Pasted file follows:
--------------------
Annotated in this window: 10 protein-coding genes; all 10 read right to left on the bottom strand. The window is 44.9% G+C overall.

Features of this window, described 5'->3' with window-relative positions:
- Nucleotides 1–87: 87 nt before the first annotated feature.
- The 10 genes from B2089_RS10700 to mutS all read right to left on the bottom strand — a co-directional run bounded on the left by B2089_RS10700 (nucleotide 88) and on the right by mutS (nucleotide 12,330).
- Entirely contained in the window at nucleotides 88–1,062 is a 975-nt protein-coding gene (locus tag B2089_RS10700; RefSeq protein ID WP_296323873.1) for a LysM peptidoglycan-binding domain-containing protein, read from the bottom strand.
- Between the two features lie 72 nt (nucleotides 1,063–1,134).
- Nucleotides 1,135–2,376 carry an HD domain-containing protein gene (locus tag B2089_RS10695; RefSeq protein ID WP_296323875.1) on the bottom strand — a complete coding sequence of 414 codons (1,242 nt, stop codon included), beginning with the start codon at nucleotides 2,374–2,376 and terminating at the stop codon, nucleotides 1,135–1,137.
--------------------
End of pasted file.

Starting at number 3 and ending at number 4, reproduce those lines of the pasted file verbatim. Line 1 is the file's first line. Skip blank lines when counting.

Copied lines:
- Nucleotides 1–87: 87 nt before the first annotated feature.
- The 10 genes from B2089_RS10700 to mutS all read right to left on the bottom strand — a co-directional run bounded on the left by B2089_RS10700 (nucleotide 88) and on the right by mutS (nucleotide 12,330).